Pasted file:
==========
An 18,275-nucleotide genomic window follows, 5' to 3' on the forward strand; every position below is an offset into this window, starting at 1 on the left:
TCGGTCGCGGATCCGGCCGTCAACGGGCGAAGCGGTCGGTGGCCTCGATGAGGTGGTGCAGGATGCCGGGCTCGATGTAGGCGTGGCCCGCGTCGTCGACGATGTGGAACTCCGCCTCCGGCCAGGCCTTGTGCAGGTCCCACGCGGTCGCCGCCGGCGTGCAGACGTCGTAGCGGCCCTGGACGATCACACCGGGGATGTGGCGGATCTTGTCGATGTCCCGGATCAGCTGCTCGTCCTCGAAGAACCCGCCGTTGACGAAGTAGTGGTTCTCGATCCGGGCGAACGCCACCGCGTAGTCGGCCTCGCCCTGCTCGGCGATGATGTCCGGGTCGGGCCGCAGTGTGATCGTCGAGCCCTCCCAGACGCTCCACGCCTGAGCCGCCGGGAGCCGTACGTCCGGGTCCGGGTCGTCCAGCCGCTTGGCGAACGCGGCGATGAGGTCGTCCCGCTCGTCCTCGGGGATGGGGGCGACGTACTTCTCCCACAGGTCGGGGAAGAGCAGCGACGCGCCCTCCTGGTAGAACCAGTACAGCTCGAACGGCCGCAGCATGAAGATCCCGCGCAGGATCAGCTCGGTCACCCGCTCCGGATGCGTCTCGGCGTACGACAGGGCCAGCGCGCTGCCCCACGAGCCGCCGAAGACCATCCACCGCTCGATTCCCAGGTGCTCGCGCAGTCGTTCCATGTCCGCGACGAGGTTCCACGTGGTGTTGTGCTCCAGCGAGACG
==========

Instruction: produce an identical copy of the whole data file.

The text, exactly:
An 18,275-nucleotide genomic window follows, 5' to 3' on the forward strand; every position below is an offset into this window, starting at 1 on the left:
TCGGTCGCGGATCCGGCCGTCAACGGGCGAAGCGGTCGGTGGCCTCGATGAGGTGGTGCAGGATGCCGGGCTCGATGTAGGCGTGGCCCGCGTCGTCGACGATGTGGAACTCCGCCTCCGGCCAGGCCTTGTGCAGGTCCCACGCGGTCGCCGCCGGCGTGCAGACGTCGTAGCGGCCCTGGACGATCACACCGGGGATGTGGCGGATCTTGTCGATGTCCCGGATCAGCTGCTCGTCCTCGAAGAACCCGCCGTTGACGAAGTAGTGGTTCTCGATCCGGGCGAACGCCACCGCGTAGTCGGCCTCGCCCTGCTCGGCGATGATGTCCGGGTCGGGCCGCAGTGTGATCGTCGAGCCCTCCCAGACGCTCCACGCCTGAGCCGCCGGGAGCCGTACGTCCGGGTCCGGGTCGTCCAGCCGCTTGGCGAACGCGGCGATGAGGTCGTCCCGCTCGTCCTCGGGGATGGGGGCGACGTACTTCTCCCACAGGTCGGGGAAGAGCAGCGACGCGCCCTCCTGGTAGAACCAGTACAGCTCGAACGGCCGCAGCATGAAGATCCCGCGCAGGATCAGCTCGGTCACCCGCTCCGGATGCGTCTCGGCGTACGACAGGGCCAGCGCGCTGCCCCACGAGCCGCCGAAGACCATCCACCGCTCGATTCCCAGGTGCTCGCGCAGTCGTTCCATGTCCGCGACGAGGTTCCACGTGGTGTTGTGCTCCAGCGAGACG